Fens couple design woodland trail sculptures for a National Trust property in the Lake District
PUBLISHED: 11:49 08 February 2018 | UPDATED: 09:37 12 February 2018
A couple who make rustic garden ornaments have been asked to design a set for a special Easter woodland trail at a National Trust property in the Lake District.
Steve Raven, 39, retired from his family arable farming business in 2015 because of deteriorating health from diabetes, diagnosed when he was a young child.
He went from a hectic life, farming land across March and Emneth, to wondering how to fill his time.
What started as a hobby is now fast turning into a successful business venture for him and his wife Sara, 38, who run Rusty Rooster.
Sara, who designs the pieces for their company, said: “Steve was always a workaholic, always busy, but the diabetes meant he was worried about his well being and about spending time with the family.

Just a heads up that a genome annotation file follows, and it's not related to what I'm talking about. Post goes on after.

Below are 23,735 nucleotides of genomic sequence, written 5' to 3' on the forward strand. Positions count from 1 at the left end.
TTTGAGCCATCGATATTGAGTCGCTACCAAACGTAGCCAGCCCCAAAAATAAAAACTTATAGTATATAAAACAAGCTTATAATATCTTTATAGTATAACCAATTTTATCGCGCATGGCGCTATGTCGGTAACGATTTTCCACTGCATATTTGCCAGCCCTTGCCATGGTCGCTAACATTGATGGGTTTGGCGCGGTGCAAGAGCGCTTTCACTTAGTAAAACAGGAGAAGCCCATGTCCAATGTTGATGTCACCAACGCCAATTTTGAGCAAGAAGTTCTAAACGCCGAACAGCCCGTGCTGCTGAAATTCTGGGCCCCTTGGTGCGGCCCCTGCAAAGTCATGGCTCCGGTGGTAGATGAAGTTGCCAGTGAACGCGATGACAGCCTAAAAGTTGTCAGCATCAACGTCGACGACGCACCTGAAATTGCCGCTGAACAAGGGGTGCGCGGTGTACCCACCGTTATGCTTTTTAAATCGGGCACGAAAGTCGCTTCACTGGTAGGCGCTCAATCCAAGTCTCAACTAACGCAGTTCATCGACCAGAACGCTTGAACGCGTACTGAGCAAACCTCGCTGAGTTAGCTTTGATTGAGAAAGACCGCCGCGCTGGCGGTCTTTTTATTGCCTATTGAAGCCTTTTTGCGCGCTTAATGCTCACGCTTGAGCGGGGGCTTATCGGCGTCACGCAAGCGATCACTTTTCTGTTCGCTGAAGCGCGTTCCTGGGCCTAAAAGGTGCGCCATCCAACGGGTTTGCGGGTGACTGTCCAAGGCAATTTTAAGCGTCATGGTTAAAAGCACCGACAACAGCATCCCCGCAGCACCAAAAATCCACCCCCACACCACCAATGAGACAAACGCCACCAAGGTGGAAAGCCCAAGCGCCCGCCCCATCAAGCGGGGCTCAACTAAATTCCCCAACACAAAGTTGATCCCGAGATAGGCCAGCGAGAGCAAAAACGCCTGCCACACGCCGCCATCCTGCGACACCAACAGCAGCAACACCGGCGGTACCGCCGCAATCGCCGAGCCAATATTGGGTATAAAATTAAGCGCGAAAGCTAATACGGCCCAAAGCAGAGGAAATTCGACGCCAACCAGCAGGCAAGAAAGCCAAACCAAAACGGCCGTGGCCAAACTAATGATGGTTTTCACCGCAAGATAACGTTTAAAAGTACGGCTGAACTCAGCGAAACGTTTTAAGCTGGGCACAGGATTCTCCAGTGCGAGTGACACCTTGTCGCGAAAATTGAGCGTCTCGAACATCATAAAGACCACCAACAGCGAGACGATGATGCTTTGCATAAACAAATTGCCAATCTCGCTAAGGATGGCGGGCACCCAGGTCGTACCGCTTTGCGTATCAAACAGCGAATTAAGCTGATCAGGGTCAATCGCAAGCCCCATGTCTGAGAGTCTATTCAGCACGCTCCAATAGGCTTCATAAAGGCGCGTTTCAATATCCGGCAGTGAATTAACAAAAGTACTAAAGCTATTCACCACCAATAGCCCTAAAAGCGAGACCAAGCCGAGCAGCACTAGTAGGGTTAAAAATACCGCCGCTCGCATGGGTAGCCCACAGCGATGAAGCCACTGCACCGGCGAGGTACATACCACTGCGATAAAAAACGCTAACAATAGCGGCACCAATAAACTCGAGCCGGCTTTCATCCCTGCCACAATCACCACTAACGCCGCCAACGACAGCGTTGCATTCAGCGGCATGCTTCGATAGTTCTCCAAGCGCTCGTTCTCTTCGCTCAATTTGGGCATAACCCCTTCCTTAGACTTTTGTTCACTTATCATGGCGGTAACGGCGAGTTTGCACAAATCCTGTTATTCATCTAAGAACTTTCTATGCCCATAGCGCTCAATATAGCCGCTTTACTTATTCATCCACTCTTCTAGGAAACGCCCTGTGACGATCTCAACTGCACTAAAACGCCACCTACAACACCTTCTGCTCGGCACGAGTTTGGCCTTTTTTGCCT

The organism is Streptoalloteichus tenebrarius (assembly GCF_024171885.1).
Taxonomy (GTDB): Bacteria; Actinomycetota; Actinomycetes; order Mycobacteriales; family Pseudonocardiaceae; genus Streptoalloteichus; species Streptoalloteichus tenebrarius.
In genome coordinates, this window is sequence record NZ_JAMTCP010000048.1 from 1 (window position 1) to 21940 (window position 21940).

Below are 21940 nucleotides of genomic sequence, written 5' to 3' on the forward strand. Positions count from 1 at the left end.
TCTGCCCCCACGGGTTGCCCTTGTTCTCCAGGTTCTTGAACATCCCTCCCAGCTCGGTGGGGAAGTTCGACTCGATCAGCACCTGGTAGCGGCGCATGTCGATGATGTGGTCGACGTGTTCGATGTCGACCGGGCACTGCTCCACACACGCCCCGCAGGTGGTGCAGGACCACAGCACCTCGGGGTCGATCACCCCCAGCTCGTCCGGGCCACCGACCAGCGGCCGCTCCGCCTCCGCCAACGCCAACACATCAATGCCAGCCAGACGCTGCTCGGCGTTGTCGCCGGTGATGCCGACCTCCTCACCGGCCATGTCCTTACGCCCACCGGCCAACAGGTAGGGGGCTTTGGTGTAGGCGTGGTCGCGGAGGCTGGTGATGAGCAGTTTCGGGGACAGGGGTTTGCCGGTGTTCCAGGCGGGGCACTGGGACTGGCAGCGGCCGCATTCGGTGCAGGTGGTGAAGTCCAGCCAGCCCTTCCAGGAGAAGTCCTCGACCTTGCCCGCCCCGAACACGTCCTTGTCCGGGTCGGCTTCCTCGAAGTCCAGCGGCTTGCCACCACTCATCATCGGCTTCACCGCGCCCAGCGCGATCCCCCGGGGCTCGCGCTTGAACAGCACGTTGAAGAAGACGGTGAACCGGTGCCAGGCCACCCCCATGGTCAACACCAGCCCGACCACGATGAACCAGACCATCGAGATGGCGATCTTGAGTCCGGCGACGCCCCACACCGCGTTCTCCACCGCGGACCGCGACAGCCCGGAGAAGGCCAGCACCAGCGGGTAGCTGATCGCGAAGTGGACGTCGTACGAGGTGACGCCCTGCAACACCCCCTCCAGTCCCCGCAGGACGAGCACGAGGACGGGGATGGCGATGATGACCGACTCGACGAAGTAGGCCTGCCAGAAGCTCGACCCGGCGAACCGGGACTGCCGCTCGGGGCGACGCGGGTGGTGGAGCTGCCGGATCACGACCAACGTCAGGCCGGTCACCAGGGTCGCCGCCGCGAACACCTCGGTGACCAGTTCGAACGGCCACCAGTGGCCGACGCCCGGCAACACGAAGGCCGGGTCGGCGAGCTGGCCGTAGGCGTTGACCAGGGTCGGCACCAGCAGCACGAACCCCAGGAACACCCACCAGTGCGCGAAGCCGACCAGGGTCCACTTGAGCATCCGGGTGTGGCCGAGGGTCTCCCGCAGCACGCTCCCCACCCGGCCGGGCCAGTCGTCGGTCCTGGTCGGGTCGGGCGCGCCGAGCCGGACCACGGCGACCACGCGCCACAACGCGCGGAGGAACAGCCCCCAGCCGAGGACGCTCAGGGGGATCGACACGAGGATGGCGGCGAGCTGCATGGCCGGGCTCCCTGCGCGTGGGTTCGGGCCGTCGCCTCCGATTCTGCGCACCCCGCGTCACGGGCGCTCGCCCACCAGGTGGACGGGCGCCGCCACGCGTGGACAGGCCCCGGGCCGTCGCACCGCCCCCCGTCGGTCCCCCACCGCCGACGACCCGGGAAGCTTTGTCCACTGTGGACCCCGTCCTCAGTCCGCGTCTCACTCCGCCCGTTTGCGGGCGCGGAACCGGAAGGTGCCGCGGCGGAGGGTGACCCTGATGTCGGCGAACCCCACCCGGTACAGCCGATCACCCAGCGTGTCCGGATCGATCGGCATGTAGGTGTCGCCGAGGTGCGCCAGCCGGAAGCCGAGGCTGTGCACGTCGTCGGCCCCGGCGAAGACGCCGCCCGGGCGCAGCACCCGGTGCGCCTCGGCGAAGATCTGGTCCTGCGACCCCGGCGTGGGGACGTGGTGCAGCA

“However, on retiring early he couldn’t sit still.
“We made some ornaments for our own garden and people loved them so we began making them for family and friends.
“It grew from there. In 2016 we went to St Ives market where the pieces were really popular. Now we go to shows like the flower show at Sandringham, Norwich and the national flower show coming up in Colchester.
“It is a great sociable way to run a business, we see customers returning, we get to chat to people, the children come with us to the shows and we all get to spend quality time together as a family.”
The couple have been commissioned to make barn owls, birds, a grass snake, a salmon, a dragon fly and a grey crested newt for Acorn Bank for a special woodland trail open to families throughout March and April.
The pieces are cut from new metal to which they add a special formula so they rust within a week.
“This style is getting really popular,” Sara said. “There’s an industrial feel to a lot of art and sculptures at the moment, it’s a more natural look.”
Acorn Bank, near Penrith, dates back to the 13th century. The first owners were the Knights Templar in 1228.
In 1543 it was acquired by Thomas Dalston, a local landowner, and remained in his family until the 1930s.
The site, with its 180 acres of park and woodland, was given to the National Trust in 1950 by Dorothy Una Ratcliffe, the Yorkshire writer, traveller and art collector.